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TODAY’S QUESTION: Should funeral protests be restricted in Missouri?

Thursday, August 19, 2010 | 9:48 a.m. CDT; updated 9:07 a.m. CST, Thursday, March 3, 2011

On Monday, a federal judge ruled that two Missouri laws regulating funeral protests are unconstitutional.

An Associated Press article states that the laws — passed in 2006 — were in response to the Westboro Baptist Church’s protesting of soldiers’ funerals. The article goes on to say the church contends soldiers' deaths are God's punishment for the U.S. tolerating homosexuality.

One of the laws barred protests for an hour before and an hour after all funerals, processions and memorial services. The second law required protesters to stand at least 300 feet away.

The judge ruled that both laws violate the U.S. Constitution’s protection of free speech.

The ruling is the result of a lawsuit filed by the American Civil Liberties Union on behalf of a Westboro church member. The lawyer representing the church member said the laws created a oversized picket-free zone and restricted free speech within those zones.

Missouri Attorney General Chris Koster plans to appeal the ruling.

Several states have passed restrictions on funeral protests. In October, the Supreme Court will have the chance to address laws meant to protect memorial and funeral services. The case is an appeal from the father of a U.S. Marine whose funeral was picketed by the Westboro Baptist Church.

Should funeral protests be restricted in Missouri?


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Comments

Carlos Sanchez August 19, 2010 | 1:18 p.m.

Yes they should be. Especially Military Funerals.

(Report Comment)
Ray Shapiro August 19, 2010 | 2:29 p.m.

("The sanctity of funerals should be preserved, and those grieving should have the right to privacy.")

When I die, I want to be cremated and have just a few select friends and family witness my ashes flushed down the toilet so that I may have a proper funeral in the privacy of my own home.
Westboro fanatics are encouraged to camp out and wait at the banks of the Missouri River sewer outlet for my remains to show up.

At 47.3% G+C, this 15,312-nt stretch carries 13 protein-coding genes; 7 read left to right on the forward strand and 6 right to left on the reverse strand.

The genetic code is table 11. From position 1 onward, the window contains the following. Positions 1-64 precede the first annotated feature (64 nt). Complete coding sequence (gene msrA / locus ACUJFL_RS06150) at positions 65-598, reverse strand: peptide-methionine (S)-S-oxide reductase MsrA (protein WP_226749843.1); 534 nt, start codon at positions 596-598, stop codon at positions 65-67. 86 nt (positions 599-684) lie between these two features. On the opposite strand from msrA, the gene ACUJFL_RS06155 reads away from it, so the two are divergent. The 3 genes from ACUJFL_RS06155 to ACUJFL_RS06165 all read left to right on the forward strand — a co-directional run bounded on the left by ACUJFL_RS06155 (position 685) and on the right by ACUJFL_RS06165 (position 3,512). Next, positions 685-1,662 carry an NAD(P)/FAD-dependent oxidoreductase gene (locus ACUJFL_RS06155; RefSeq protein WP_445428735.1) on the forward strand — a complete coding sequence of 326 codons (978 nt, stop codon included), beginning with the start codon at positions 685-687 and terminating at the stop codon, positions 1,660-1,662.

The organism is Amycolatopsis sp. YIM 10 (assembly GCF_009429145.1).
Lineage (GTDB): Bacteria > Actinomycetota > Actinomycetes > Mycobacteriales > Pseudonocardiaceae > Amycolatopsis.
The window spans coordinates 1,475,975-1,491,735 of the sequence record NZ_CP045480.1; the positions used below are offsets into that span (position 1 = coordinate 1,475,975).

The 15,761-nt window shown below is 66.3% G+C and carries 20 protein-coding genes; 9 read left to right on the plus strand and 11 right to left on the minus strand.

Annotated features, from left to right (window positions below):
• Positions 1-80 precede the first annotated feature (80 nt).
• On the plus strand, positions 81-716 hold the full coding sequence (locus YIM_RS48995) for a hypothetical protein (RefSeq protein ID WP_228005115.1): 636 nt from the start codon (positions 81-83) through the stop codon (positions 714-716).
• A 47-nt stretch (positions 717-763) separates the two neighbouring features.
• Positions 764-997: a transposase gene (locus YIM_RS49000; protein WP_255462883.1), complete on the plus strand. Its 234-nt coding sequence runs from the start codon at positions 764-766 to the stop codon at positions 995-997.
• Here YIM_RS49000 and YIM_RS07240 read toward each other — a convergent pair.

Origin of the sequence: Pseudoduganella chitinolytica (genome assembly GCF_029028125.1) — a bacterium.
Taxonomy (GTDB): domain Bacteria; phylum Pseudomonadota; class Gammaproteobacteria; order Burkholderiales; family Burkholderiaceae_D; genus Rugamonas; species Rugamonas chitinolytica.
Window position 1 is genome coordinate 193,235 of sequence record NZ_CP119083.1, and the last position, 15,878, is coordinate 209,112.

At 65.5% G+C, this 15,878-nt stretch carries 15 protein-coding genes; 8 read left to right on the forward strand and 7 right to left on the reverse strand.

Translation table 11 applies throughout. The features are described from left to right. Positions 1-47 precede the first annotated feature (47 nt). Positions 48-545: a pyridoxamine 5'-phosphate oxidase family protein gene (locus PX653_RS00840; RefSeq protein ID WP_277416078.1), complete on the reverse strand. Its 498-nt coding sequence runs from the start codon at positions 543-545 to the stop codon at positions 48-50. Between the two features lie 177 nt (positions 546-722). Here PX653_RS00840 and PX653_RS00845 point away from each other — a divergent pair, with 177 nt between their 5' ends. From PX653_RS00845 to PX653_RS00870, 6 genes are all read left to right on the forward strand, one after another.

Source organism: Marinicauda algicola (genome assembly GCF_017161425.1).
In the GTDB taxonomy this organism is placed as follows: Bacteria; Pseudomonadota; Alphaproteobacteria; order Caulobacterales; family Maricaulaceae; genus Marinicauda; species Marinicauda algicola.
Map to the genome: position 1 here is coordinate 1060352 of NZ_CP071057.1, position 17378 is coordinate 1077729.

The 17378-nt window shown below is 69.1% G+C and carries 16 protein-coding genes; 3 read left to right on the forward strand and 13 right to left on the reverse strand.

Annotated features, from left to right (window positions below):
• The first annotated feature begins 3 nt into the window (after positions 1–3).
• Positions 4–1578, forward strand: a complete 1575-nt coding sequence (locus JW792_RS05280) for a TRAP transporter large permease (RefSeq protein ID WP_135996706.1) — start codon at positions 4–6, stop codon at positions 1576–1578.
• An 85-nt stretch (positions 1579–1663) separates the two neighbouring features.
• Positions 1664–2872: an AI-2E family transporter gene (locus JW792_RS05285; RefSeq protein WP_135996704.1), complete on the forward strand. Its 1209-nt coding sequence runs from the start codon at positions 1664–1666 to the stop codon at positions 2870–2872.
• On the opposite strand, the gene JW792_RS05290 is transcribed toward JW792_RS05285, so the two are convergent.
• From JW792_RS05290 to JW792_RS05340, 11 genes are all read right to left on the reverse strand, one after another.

(Report Comment)
John Schultz August 19, 2010 | 2:30 p.m.

If protesters are on public property, then darned right they should have a right to protest (First Amendment, anyone?) and other folks are free to use their First Amendment right to protest the protesters. Otherwise you're on the slippery slope to not being able to protest in front of city hall or other public property on more mainstream issues.

I'm very amused at one former state AG and the current one pandering for voters.

(Report Comment)
Ray Shapiro August 19, 2010 | 2:52 p.m.

("...other folks are free to use their First Amendment right to protest the protesters.")

Would it be OK if we trumpet taps in their ears as they disrespect the sanctity of funerals?
Must "we" always issue a permit to those who have a pattern of creating a public, (and private), nuisance during a funeral?
Are these fanatics not engaging in an infraction of sorts?
Should Westboro be deemed a terrorist organization?
Could true organized Baptist organizations lobby for them to change their name?
How do we bankrupt Westboro and make them impotent, instead of important?

(Report Comment)
John Schultz August 19, 2010 | 4:26 p.m.

I'm of the opinion that permits shouldn't be requested. If it's public property and I've got a beef, I'm going to protest. Did the same during one of the smoking ban hearings instead of honoring the probably-unconstitutional city ordinance requiring a permit.

I say ignore Westboro so they don't get their media attention or mock them like the folks at ComiCon did.

(Report Comment)
Linda Ferris August 20, 2010 | 7:43 a.m.

The judge in this case has no common sense and should be removed from the bench.

(Report Comment)
Christopher Foote August 20, 2010 | 9:26 a.m.

As distasteful as the Westboro group is, they as well as all citizens are protected by the constitution. The first amendment applies to all (non-threatening) speech not just the speech one agrees with. I applaud the ruling judge for standing up for liberty. It'll be interesting when this case or one similar to it ends up before the Supreme Court. The "originalists" will find themselves in a bit of a bind. Do they maintain consistency in ruling strictly on grounds of original meaning, or do they swing away from that guiding principle to endorse their own political values (see Gore v. Bush, 531 U.S. 98 (2000) for an example of the latter)?

(Report Comment)

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